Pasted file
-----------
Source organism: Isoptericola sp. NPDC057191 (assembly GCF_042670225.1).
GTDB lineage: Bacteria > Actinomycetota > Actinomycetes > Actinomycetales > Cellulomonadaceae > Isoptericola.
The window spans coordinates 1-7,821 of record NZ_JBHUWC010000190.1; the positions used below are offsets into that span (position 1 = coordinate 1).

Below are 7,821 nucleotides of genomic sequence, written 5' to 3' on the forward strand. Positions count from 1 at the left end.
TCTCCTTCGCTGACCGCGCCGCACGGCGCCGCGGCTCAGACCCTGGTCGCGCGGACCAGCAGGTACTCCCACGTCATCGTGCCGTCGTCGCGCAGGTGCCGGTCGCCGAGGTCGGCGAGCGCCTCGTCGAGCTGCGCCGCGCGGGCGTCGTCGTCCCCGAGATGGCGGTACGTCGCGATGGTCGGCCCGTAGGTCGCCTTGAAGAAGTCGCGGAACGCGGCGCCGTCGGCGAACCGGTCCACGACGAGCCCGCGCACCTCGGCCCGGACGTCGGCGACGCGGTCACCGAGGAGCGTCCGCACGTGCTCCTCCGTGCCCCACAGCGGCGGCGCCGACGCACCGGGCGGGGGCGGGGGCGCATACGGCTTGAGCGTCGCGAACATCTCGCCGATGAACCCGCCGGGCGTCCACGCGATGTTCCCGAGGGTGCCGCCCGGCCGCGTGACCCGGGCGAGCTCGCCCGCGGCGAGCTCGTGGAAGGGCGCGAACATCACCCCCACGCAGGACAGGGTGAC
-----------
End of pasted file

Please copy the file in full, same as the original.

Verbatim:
Source organism: Isoptericola sp. NPDC057191 (assembly GCF_042670225.1).
GTDB lineage: Bacteria > Actinomycetota > Actinomycetes > Actinomycetales > Cellulomonadaceae > Isoptericola.
The window spans coordinates 1-7,821 of record NZ_JBHUWC010000190.1; the positions used below are offsets into that span (position 1 = coordinate 1).

Below are 7,821 nucleotides of genomic sequence, written 5' to 3' on the forward strand. Positions count from 1 at the left end.
TCTCCTTCGCTGACCGCGCCGCACGGCGCCGCGGCTCAGACCCTGGTCGCGCGGACCAGCAGGTACTCCCACGTCATCGTGCCGTCGTCGCGCAGGTGCCGGTCGCCGAGGTCGGCGAGCGCCTCGTCGAGCTGCGCCGCGCGGGCGTCGTCGTCCCCGAGATGGCGGTACGTCGCGATGGTCGGCCCGTAGGTCGCCTTGAAGAAGTCGCGGAACGCGGCGCCGTCGGCGAACCGGTCCACGACGAGCCCGCGCACCTCGGCCCGGACGTCGGCGACGCGGTCACCGAGGAGCGTCCGCACGTGCTCCTCCGTGCCCCACAGCGGCGGCGCCGACGCACCGGGCGGGGGCGGGGGCGCATACGGCTTGAGCGTCGCGAACATCTCGCCGATGAACCCGCCGGGCGTCCACGCGATGTTCCCGAGGGTGCCGCCCGGCCGCGTGACCCGGGCGAGCTCGCCCGCGGCGAGCTCGTGGAAGGGCGCGAACATCACCCCCACGCAGGACAGGGTGAC